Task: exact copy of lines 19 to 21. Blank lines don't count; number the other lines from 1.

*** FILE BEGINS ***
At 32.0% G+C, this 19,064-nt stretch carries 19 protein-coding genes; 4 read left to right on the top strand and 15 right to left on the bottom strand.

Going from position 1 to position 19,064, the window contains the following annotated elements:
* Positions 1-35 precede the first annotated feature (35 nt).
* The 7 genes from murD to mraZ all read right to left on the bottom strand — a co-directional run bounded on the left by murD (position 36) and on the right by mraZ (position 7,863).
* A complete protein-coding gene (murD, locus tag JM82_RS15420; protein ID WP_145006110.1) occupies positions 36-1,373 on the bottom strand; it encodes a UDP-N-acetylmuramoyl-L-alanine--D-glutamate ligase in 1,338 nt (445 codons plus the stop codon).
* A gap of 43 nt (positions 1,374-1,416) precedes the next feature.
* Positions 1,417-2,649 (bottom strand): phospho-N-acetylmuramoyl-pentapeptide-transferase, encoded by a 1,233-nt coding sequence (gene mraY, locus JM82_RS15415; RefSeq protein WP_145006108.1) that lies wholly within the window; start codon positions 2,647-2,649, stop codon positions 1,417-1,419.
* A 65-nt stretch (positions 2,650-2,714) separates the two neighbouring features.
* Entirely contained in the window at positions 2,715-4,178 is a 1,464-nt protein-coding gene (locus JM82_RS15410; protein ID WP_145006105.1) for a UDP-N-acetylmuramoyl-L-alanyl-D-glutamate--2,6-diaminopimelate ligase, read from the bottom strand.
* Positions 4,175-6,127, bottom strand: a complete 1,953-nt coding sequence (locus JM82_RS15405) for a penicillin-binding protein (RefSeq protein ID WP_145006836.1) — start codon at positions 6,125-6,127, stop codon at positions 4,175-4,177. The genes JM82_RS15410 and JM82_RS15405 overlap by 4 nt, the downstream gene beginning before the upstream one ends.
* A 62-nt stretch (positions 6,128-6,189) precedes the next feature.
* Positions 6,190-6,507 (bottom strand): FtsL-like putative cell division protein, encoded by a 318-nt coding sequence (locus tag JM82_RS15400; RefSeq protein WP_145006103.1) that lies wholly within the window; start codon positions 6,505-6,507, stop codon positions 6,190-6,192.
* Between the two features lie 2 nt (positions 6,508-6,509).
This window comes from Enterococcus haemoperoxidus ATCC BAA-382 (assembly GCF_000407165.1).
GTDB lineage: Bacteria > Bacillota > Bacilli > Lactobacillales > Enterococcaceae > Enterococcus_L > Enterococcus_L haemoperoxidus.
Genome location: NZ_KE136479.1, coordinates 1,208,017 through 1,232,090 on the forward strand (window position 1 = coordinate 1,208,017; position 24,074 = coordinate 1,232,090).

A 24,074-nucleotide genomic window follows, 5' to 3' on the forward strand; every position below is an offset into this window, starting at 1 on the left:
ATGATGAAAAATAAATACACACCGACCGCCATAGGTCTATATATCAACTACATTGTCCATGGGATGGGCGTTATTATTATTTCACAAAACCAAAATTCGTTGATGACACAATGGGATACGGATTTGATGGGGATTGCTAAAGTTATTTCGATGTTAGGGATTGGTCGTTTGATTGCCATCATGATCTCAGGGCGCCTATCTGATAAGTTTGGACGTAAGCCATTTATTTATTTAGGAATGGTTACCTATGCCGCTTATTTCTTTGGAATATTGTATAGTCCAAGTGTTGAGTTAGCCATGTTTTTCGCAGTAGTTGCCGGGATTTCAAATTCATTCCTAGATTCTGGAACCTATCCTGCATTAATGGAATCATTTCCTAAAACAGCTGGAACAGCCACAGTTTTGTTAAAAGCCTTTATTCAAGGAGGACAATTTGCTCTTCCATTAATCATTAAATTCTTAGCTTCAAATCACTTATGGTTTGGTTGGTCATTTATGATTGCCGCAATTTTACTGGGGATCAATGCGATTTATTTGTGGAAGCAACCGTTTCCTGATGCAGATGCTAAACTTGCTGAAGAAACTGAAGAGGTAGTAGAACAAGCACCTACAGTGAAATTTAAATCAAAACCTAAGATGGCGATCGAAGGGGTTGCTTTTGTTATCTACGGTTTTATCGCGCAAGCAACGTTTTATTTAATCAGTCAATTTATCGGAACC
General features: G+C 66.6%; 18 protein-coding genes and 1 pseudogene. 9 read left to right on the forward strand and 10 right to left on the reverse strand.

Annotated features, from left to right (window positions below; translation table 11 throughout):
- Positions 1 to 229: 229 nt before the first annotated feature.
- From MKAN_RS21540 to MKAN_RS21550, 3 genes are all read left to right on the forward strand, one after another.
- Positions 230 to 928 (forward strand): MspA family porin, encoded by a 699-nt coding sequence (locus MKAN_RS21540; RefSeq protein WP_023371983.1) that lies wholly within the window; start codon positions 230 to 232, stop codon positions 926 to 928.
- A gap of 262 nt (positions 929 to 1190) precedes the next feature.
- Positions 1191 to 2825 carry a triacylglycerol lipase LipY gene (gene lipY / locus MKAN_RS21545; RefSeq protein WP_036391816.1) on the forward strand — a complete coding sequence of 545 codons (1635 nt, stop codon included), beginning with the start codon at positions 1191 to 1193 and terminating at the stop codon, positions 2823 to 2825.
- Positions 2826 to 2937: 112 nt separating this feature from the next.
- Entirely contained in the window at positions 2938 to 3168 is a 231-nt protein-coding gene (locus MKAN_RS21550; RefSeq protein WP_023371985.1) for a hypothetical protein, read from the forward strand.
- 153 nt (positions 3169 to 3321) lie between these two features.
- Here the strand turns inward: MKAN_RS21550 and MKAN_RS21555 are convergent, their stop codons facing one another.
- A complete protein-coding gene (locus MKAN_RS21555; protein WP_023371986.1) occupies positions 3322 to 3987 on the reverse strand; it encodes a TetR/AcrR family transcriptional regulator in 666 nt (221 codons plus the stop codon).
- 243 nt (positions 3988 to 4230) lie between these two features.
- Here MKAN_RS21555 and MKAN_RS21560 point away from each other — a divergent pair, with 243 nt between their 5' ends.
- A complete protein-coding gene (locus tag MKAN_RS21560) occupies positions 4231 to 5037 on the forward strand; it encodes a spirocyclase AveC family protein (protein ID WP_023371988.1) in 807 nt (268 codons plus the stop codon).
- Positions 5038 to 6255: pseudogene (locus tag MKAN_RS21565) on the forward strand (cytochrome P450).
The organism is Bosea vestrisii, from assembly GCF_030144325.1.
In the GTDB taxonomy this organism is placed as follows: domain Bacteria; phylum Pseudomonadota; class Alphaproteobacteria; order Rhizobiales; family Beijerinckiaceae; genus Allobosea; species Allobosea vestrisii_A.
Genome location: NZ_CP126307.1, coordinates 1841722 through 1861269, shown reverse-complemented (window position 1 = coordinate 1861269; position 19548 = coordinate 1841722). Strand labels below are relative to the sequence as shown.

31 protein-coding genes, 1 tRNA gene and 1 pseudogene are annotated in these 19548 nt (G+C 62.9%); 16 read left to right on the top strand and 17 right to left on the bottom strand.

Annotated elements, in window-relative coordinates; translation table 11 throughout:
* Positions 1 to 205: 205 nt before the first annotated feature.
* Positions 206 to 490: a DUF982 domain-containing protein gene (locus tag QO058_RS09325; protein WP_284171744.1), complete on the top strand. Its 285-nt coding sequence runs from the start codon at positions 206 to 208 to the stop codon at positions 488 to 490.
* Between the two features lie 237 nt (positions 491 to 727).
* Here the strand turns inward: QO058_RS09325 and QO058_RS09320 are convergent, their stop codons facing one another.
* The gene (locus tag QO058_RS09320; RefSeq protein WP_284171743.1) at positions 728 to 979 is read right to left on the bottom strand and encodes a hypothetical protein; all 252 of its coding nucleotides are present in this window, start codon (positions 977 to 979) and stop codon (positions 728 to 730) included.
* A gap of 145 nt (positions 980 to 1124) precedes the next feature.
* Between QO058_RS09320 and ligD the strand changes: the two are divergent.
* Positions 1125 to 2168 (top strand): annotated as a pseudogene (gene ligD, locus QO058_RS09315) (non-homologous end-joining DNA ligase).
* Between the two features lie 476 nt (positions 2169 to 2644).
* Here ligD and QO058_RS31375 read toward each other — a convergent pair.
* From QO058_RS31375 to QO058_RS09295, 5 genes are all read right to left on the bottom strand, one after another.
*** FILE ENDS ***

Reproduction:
General features: G+C 66.6%; 18 protein-coding genes and 1 pseudogene. 9 read left to right on the forward strand and 10 right to left on the reverse strand.

Annotated features, from left to right (window positions below; translation table 11 throughout):
- Positions 1 to 229: 229 nt before the first annotated feature.